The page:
National Geographic : 2018 Jun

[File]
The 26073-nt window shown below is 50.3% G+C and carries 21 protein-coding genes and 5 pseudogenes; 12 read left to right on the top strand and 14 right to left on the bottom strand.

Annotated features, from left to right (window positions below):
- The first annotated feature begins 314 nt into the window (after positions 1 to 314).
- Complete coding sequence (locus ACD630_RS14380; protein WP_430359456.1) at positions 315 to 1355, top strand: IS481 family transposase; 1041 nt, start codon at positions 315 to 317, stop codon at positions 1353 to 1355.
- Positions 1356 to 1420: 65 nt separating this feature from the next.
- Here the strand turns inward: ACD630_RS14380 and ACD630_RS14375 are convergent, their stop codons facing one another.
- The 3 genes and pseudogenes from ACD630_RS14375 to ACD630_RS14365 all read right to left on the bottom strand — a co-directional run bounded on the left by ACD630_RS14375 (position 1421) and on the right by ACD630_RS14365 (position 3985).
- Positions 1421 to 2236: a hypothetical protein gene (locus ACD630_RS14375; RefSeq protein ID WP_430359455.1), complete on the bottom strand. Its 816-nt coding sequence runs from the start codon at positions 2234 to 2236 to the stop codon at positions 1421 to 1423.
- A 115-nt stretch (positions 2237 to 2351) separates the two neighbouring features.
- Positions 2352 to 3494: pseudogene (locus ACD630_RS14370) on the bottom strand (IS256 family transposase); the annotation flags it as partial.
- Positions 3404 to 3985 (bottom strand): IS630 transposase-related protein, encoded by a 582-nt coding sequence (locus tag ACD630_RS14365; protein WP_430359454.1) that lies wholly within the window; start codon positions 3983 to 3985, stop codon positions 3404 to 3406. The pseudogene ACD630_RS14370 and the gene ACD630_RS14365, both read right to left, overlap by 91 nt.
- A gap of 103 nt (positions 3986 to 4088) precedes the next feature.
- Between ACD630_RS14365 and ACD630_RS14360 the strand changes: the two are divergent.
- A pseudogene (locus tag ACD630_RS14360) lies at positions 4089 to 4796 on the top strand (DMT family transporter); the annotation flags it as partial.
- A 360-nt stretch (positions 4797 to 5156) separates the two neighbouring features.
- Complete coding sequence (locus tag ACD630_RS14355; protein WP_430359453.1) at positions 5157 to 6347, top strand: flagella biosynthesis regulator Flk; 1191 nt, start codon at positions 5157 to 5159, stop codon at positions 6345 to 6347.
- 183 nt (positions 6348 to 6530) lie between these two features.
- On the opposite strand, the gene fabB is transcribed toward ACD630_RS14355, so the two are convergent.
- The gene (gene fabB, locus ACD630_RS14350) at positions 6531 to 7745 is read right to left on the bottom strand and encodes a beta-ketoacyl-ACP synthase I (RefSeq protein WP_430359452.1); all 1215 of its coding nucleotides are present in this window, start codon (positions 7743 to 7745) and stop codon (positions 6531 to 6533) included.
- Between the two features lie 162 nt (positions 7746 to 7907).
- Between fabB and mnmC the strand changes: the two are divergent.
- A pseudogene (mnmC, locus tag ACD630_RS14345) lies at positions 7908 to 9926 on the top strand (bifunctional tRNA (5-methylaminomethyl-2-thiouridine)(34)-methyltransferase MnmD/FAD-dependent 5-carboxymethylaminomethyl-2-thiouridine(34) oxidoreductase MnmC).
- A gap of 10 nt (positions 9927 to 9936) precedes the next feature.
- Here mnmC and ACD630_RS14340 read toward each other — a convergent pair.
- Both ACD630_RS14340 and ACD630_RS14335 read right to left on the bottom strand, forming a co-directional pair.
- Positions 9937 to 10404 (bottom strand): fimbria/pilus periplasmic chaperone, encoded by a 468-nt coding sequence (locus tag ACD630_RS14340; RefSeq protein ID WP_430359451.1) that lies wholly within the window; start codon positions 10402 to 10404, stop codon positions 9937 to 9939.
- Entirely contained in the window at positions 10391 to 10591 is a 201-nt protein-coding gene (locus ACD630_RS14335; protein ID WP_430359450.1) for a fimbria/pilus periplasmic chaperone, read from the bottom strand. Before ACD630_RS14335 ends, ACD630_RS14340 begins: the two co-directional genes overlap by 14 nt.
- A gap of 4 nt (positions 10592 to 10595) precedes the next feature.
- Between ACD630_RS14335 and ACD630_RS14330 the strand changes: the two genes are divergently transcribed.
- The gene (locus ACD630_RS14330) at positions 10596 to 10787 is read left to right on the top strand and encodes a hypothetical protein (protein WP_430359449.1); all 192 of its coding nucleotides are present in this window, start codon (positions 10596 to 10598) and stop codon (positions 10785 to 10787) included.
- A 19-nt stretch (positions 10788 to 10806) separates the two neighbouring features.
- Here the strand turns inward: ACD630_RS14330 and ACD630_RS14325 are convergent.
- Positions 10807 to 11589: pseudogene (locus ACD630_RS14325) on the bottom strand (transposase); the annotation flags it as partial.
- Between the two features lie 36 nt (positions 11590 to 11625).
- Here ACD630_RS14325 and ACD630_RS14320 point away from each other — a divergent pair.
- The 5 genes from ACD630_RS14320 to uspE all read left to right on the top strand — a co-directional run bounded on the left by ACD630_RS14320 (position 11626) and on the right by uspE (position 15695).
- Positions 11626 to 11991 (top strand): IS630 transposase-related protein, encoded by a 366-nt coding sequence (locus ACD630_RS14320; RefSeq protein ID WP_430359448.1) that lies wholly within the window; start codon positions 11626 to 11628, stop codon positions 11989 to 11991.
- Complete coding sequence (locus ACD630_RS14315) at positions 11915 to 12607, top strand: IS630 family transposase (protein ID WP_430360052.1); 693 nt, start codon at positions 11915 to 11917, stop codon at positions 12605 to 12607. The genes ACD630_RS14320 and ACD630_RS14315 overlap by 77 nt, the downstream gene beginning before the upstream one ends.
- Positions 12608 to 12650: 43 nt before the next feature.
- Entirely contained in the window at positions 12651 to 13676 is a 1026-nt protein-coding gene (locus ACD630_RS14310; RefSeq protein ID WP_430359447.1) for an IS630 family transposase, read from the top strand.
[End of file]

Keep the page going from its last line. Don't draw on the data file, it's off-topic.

David Doubilet: Gardens of the Queen National Park is a marine sanctuary formed by a necklace of keys, mangrove islets, and reefs about 60 miles south of mainland Cuba. On a previous assignment with my wife and photographic partner, Jennifer Hayes, we’d documented healthy coral reefs pulsing with fish and sharks, and mangroves patrolled by crocodiles. We knew that time, increased tourism, and climate change could alter the 850-square-mile national park—so 15 years later, we returned to see how it was faring. We were in a mangrove channel photographing Cassiopeia, aka the upside-down jellyfish. Jennifer, her back to me, was focused on a specimen above her. Out of the corner of my viewfinder, I saw a sizable American crocodile drifting downstream. As I began to take its photograph, I realized that the crocodile was going to drift directly between Jennifer and me. I started to make loud noises through my regula- tor and moved toward Jen, firing a burst of flash-lit shots to warn her that we had company. She quickly detected my signal and turned to meet our visitor. Jennifer Hayes: I found myself face-to-snout with an American crocodile. Both surprised and very pleased, I greeted him through my regulator. DD: She gave me a quick thumbs-up, nodded OK, BY DAVID DOUBILET AND JENNIFER HAYES A Chance Meeting EXPLORE | THROUGH THE LENS A MARINE SANCTUARY TEEMS WITH LIFE, INCLUDING A CURIOUS CROCODILE. A PHOTOGRAPHER HAS JUST SECONDS TO DECIDE: INTERVENE OR TAKE A PICTURE? and burbled an audible “Helloooo, handsome” as she bent closer to take its portrait. I marveled as she addressed the crocodile with respect, calm curios- ity, and absolute joy. She settled in to capture the moment without missing a beat. JH: I didn’t feel threatened. For several days I’d watched these crocodiles wander about, investigate things in the mangroves, chase fish in circles for fun, and sleep within view of us. Many of them swam with snorkelers on a daily basis. I felt familiar with their behavior—and I had a big SEACAM underwater hous- ing that could double as a mighty shield if needed. But I want to be clear: I was comfortable with this species of crocodile in this particular place at that particular time. I would not have been comfortable with a more aggressive species, such as a Nile or saltwater crocodile, in a different environment. NATIONAL GEOGRAPHIC PRODUCED THIS CONTENT AS PART OF A ROLEX–NATIONAL GEOGRAPHIC PARTNERSHIP.